Friday, December 05, 2008

Ed Stetzer responds to David Allen

In my earlier critique of David Allen's review of Calvinism: A Southern Baptist Dialogue, I did not mention his criticism of the research presented by Ed Stetzer on the growth of evangelical Calvinism within the SBC. Dr. Allen cites many problems with the research and the interpretations that were given to it.

Yesterday, Dr. Stetzer responded to Dr. Allen with a lengthy explanation about the research methodology and why the results should not be dismissed out of hand. Dr. Stetzer writes,
Over the years, we have learned a few things about research in SBC life. Research tends to get people in our denomination excited. Many people quote it, most like it, and some despise it. People will quote and misquote statistics regularly to prove or disprove whatever matters to them. Simply put, we are an enthusiastic, passionate, and often imprecise people when it comes to church research.

As such, when we do research, it gets a lot of debate and discussion. We do not mind at all--and sometimes we read a comment and think, "Good point!" or "We should have thought of that." As such, we very infrequently respond to inappropriate uses or criticisms of our research.

However, I do see a pattern developing. It appears that when one of the faculty members at one of our seminaries disagrees with the results of our research, they write a rebuttal or a criticism. We actually don't mind a (good) rebuttal and questioning the wording of questions is normal and expected. However, it does seem that the faculty at Southwestern is making a habit of taking time away from their important tasks to critique our research. I thought it would be wise for me to take this opportunity to respond in what I hope is a gracious way.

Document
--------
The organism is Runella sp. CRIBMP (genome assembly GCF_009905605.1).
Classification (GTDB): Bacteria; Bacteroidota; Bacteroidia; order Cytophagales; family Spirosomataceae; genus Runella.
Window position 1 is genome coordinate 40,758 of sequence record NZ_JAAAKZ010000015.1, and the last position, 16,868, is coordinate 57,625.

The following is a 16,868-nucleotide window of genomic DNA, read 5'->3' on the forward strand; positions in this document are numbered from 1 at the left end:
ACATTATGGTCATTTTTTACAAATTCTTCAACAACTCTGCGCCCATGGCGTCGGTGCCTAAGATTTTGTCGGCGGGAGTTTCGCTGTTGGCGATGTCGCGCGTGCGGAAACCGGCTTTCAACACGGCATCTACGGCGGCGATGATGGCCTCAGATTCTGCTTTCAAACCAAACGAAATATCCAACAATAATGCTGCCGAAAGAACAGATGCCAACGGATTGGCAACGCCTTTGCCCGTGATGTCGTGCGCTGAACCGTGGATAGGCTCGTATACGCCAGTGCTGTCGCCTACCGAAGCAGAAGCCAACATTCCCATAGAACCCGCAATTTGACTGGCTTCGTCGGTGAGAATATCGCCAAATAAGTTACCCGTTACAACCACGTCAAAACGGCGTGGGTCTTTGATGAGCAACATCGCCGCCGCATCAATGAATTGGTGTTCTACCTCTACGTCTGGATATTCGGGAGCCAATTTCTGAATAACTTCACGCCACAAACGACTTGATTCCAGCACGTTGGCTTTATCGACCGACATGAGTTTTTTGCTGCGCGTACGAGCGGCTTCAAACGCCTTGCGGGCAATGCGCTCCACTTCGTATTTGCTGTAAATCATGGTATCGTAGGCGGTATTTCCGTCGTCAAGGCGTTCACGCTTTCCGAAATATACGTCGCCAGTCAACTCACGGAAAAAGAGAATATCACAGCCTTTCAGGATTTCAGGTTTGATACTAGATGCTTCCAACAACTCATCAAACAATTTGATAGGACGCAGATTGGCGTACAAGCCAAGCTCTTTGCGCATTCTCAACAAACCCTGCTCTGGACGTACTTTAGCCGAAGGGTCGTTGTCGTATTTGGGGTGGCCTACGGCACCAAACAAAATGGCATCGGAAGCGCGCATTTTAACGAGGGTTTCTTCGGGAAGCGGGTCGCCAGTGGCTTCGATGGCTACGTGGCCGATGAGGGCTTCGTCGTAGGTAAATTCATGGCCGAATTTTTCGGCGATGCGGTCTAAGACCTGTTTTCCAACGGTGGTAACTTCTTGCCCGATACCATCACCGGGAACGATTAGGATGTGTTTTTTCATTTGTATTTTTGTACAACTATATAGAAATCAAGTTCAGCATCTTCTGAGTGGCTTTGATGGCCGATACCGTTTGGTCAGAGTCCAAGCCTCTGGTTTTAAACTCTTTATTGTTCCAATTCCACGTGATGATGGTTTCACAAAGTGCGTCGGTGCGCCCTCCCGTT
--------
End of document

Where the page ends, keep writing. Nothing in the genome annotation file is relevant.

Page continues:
Dr. Stetzer's response is indeed gracious...and convincing. Read it here.

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Wednesday, April 23, 2008

ACP statistics released for 2007

Chris Turner, Media Relations Manager for LifeWay, has issued a report on the 2007 Annual Church Profile report for the Southern Baptist Convention. Some of the numbers are alarming enough to cause Ed Stetzer to say that "For now, Southern Baptists are a denomination in decline."

Stetzer has some insightful commentary on what the numbers indicate and he has some good suggestions on what those of us who are committed to laboring within the SBC should do. Three issues that the ACP call us to note, according to Stetzer, are, 1) the loss of SBC leaders-- especially ethnic and younger leaders who are abandoning the SBC; 2) the public infighting that characterizes so much of the SBC culture; 3) "Our loss of focus on the Gospel." Stezter writes, "We must recover a gospel centrality and cooperate in proclaiming that gospel locally and globally." Amen.

No doubt there will be various interpretations of these numbers over the next several weeks leading up to the annual meeting in Indianapolis. It is impossible to say exactly what they mean with any certainty. Baptisms are down to the lowest number since 1987. Total membership is down. Typical Sunday morning worship attendance is slightly up.

Those who lament the baptism statistics do so because they believe that the reported number of baptisms is a true indicator of the effectiveness of our evangelism. Where the Gospel is clearly understood and central to the evangelistic enterprise, that is a reasonable belief. In a day, however, when the Gospel has been lost or at least marginalized, that belief is debatable.

Regardless of how you interpret the numbers, they serve as a reminder of how desperately we need reformation and revival in our churches. Surely no one who loves the SBC would dispute that. And, surely, no one would take that as an expression of disloyalty to all things SBC. Time for denominational posturing and boasting is long past. It is time for humility and integrity.

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